Stein Ringen, a Norwegian political scientist and professor at Oxford University, even branded the event as “an outright humiliation” to Norway, accusing his country’s politicians of surrendering to China’s demands. Ringen is particularly worried about terms like “territorial integrity” and “core interests” in the joint declaration, which he means de facto constitutes a “formal acceptance” from Norway not only regarding Taiwan, but also China’s claims in South China Sea, which was ruled illegal by the Permanent Court of Arbitration in The Hague last summer.
While in Beijing, Foreign Minister Brende said that resumption of normal relations with China was made possible only after long-time and laborious diplomatic efforts. Those “laborious efforts” seems to have begun almost immediately when his Conservative Party assumed power after the 2013 elections, replacing the prior left-center coalition. Already later the same year seven pillars from the imperial Summer Palace, brought to Norway over 100 years ago by a Norwegian cavalry officer, were returned to China.
And when the Dalai Lama was invited to Norway in 2014 by the Norwegian Nobel Committee to celebrate his receiving the Nobel Peace Prize 25 years earlier, conservative Prime Minister Erna Solberg refused to meet with him, as did every single member of Solberg’s government. Due to warnings from China, His Holiness was not even allowed in to the Norwegian Parliament’s formal reception room, despite the room being empty during the time of his visit.
The two-page joint agreement signed by the conservative government also states that Norway “fully respects China’s development path and social system, and highly commends its historic and unparalleled development that has taken place.” For good measure, the declaration further highlights that Norway is “fully conscious of the position and concerns of the Chinese side” concerning the Nobel Peace Prize.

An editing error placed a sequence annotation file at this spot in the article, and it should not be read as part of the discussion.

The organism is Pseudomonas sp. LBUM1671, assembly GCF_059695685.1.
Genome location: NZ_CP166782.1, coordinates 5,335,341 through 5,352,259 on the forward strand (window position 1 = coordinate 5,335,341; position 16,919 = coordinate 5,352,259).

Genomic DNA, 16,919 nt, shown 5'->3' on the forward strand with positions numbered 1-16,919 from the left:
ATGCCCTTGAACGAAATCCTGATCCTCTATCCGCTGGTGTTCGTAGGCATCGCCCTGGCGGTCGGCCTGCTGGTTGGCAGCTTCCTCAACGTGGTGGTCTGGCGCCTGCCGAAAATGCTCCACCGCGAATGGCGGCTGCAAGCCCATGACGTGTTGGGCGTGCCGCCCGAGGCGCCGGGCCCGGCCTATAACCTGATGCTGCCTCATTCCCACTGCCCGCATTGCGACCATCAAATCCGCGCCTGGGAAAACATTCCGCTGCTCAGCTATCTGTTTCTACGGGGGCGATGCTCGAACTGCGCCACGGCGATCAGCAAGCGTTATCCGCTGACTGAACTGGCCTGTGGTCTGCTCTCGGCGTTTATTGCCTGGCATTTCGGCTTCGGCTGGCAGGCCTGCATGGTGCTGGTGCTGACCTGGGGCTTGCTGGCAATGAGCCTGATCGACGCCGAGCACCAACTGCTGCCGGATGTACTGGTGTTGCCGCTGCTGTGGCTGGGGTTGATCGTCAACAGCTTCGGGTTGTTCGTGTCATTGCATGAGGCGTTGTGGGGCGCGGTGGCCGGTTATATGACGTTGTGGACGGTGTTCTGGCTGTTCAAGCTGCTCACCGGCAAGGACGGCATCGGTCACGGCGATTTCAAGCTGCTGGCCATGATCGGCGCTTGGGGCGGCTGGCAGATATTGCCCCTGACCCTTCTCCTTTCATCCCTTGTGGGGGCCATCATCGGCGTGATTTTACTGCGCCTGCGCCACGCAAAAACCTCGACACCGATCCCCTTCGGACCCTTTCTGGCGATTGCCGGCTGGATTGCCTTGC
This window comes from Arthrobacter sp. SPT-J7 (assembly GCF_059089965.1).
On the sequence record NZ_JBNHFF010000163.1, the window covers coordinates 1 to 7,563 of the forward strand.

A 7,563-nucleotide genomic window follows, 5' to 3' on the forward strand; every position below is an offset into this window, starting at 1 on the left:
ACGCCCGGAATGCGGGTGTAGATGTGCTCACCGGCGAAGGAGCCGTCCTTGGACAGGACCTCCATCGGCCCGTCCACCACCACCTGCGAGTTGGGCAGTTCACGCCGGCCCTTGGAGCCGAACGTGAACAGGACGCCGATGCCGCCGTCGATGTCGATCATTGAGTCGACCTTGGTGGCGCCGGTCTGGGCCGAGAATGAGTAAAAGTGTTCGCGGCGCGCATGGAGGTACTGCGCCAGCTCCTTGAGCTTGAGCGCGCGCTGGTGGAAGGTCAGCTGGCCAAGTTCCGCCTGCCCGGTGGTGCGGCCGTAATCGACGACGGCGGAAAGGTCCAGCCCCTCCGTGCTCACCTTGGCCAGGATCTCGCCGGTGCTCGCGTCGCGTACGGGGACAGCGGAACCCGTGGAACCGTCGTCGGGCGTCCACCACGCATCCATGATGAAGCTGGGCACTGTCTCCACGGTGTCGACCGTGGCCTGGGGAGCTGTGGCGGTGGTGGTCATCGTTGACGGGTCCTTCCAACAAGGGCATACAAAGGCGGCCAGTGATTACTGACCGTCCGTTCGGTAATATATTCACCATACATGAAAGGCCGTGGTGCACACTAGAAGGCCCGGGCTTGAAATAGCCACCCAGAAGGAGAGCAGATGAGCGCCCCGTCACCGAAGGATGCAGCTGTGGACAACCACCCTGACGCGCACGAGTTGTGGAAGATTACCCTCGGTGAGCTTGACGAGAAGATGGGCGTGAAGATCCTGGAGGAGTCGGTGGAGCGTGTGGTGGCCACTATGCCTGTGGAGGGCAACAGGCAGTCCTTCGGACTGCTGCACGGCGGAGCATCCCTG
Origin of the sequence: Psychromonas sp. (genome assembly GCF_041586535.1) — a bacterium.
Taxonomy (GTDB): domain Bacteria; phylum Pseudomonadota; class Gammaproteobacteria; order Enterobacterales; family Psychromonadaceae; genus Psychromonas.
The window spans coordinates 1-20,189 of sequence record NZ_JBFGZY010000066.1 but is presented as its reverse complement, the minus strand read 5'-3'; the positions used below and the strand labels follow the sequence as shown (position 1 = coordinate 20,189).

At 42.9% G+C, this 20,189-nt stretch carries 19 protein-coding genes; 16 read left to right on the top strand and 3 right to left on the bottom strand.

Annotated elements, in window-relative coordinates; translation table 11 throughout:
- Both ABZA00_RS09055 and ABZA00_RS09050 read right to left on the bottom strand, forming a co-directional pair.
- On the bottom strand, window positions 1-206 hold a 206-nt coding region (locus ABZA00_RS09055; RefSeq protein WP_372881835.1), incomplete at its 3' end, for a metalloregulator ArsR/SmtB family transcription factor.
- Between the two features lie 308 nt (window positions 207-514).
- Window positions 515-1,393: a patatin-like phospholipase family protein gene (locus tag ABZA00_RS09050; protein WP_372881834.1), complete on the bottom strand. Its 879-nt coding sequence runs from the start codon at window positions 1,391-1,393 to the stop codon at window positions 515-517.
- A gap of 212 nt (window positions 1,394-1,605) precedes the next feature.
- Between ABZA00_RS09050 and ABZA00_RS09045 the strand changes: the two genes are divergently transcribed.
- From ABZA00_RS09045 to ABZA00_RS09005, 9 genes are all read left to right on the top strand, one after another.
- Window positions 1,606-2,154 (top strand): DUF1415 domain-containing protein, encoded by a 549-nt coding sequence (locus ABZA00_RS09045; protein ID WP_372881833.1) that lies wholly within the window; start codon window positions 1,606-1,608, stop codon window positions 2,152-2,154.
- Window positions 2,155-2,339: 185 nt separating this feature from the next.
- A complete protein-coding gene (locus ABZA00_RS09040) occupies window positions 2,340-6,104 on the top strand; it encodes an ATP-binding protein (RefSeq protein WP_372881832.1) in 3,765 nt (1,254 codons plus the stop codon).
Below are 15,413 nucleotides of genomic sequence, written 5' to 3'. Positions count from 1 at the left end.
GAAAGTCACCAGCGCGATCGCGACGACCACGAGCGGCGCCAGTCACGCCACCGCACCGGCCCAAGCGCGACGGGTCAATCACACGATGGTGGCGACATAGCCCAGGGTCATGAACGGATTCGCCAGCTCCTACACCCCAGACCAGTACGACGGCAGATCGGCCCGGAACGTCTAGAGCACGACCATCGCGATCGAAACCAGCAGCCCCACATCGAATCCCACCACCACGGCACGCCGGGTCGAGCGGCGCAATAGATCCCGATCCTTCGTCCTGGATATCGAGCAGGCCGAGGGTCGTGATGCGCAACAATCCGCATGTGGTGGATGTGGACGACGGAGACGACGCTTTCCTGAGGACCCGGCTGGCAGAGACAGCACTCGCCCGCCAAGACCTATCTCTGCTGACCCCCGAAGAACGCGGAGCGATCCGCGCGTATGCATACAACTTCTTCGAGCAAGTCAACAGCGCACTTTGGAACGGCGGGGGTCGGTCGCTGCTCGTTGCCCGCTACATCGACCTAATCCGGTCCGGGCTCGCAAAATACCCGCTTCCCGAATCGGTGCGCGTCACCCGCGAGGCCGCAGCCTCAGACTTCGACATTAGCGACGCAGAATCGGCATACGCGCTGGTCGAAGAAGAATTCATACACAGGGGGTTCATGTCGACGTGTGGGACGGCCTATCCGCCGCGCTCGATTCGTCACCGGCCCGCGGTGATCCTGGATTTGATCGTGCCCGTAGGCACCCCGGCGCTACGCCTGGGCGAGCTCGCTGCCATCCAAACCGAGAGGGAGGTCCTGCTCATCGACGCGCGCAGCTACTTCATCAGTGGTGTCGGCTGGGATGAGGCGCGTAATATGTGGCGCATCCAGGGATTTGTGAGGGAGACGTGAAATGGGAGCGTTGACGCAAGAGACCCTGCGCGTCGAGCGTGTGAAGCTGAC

Alas, just short of a formal apology, China managed to get everything it wanted from the Norwegian government. In fact, the two-page joint statement can arguably be seen as an apology by diplomatic language, for an independent committee’s decision to reward a peaceful activist, who is still to this day behind bars while his wife is enduring a strict house arrest.
As if that was not already enough, China added insult to injury by using the Norwegian resignation for propaganda purposes. At the time of the declaration, foreign Minister Wang Yi said that Norway understood how bilateral relations could be improved only after “deep reflections” and “solemn consultations” with China.
“Norway has paid its price due to its intervention in Chinese domestic affairs,” the party mouthpiece Global Times mused, before summing up the case with the following observation: “Norway has a population of merely 4 million, but it tried to teach China, a country with 1.4 billion people a lesson in 2010. It was a ridiculous story.”
You might also like
More from China
Taiwan is consolidating its position as the best Asian country for press freedom. Meanwhile, the situation in Hong Kong continues …